Stoneware with suffused glaze; H. 11 1/2 in. (29.2 cm)
Gift of Mr. and Mrs. John R. Menke, 1972 (1972.274)
The dramatic beauty of this Tang-dynasty flask results from the splashes of contrasting color created by two layers of glaze, the lighter colored one dripping curdlike over the dark undercoat. The variations in color produced by this dual glaze when the piece was fired range from shades of cream through gray, blue, and lavender to the dark brown of the underglaze. At the bottom is a rim of unglazed pottery to complete the spectrum. Stoneware of this type was produced at several kilns in northern China, including one at Huangdao in Henan Province, from which this piece probably originates.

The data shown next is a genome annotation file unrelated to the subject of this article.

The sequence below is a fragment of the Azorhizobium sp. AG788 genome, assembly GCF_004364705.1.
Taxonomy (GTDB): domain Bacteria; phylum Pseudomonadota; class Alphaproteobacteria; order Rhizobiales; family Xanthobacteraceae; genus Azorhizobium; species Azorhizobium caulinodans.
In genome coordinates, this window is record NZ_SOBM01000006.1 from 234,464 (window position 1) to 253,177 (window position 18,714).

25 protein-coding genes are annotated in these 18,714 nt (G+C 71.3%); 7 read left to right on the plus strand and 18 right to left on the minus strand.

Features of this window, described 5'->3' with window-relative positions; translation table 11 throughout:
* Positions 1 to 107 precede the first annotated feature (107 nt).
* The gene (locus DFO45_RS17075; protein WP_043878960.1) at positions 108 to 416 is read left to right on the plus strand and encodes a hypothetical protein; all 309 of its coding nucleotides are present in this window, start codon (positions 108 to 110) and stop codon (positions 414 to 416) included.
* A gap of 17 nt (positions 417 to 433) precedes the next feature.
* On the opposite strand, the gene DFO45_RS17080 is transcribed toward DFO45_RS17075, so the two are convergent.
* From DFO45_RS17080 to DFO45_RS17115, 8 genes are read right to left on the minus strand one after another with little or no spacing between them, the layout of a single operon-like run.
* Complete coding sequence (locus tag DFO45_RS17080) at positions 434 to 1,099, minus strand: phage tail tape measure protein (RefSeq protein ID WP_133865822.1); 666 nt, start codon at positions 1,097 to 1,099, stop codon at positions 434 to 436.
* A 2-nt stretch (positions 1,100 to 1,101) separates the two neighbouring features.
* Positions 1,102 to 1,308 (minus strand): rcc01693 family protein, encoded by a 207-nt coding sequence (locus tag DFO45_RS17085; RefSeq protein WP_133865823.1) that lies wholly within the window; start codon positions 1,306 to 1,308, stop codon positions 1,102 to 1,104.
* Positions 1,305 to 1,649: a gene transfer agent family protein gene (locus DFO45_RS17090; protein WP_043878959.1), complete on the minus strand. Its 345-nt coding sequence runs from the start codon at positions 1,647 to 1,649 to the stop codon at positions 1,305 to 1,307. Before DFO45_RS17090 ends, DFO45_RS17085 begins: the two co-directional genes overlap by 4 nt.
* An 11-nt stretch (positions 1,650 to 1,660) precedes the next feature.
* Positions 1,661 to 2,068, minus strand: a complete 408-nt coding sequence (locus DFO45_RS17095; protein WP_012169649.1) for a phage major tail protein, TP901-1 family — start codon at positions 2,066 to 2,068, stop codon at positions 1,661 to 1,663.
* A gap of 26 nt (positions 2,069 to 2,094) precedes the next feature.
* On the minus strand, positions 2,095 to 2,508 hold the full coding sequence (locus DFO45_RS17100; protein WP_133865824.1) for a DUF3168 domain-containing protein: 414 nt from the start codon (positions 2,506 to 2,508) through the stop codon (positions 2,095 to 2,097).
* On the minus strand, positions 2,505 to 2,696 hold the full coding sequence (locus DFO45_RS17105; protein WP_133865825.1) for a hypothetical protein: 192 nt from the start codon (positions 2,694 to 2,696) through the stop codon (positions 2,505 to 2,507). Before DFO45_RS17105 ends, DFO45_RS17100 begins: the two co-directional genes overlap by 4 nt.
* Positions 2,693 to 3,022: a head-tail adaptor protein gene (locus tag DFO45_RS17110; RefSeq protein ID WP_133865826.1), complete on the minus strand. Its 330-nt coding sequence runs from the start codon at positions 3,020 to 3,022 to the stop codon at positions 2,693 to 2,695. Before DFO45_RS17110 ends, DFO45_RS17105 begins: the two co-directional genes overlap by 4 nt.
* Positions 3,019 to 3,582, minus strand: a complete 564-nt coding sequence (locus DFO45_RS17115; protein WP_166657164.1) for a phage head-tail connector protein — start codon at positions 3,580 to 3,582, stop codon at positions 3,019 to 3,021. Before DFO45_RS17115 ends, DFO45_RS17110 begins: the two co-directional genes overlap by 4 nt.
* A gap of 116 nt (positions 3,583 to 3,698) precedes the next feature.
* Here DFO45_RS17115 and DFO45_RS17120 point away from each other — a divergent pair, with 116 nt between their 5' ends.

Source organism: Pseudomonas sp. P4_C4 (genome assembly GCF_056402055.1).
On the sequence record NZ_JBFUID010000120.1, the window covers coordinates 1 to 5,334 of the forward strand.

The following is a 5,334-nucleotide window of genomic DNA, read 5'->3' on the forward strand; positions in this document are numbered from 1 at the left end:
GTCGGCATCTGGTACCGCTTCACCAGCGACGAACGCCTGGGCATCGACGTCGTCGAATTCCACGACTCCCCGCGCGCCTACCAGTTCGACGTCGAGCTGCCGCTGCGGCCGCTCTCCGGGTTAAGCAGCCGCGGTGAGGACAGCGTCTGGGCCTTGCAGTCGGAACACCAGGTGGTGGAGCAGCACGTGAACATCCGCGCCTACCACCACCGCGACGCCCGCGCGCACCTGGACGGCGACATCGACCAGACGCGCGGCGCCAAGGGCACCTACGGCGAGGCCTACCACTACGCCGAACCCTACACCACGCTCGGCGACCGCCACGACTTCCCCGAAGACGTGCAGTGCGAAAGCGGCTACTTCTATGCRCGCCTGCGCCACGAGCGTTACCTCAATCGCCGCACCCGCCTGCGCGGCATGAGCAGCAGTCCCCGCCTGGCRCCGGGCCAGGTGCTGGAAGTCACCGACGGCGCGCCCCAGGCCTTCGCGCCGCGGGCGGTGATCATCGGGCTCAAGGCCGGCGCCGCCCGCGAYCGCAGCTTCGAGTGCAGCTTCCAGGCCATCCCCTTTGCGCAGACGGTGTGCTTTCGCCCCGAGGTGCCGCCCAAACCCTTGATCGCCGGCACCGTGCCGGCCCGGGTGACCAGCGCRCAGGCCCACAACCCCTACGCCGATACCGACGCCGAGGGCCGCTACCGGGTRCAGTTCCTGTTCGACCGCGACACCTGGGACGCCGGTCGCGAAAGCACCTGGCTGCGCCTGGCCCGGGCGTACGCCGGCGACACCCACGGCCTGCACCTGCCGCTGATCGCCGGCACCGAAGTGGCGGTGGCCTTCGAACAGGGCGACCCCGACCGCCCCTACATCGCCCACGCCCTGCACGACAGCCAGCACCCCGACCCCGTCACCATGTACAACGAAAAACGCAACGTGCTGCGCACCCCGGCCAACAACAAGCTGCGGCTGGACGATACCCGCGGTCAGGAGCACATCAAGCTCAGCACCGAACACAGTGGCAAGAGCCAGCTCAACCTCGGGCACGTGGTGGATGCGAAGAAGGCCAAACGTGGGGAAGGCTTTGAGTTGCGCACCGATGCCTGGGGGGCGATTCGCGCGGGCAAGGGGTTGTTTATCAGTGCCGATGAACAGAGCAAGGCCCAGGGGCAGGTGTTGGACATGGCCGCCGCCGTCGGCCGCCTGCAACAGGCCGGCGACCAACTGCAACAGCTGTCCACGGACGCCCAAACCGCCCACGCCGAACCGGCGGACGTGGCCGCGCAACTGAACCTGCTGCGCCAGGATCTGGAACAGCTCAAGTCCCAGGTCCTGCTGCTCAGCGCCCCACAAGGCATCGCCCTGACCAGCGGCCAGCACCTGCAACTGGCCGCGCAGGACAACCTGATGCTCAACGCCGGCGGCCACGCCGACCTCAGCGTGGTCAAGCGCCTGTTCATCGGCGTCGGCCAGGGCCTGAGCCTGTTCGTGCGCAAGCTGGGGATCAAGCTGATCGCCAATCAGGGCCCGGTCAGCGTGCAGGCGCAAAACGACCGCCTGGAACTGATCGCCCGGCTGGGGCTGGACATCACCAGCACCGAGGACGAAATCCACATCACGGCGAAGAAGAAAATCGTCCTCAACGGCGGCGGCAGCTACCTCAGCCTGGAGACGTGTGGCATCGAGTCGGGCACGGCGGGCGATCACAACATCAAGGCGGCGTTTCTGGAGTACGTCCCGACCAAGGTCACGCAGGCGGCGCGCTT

The unusual shape of the flask was most likely based on a leather prototype. In the manner of the original, the design of the pottery flask accommodates a cord that passes through the sides in a channel formed by two raised flanges and through the loops near the neck. The back of the flask is flat, in imitation of the leather that would have molded to the body when carried, and the lip of the flask is dimpled to resemble the contours of a softer material.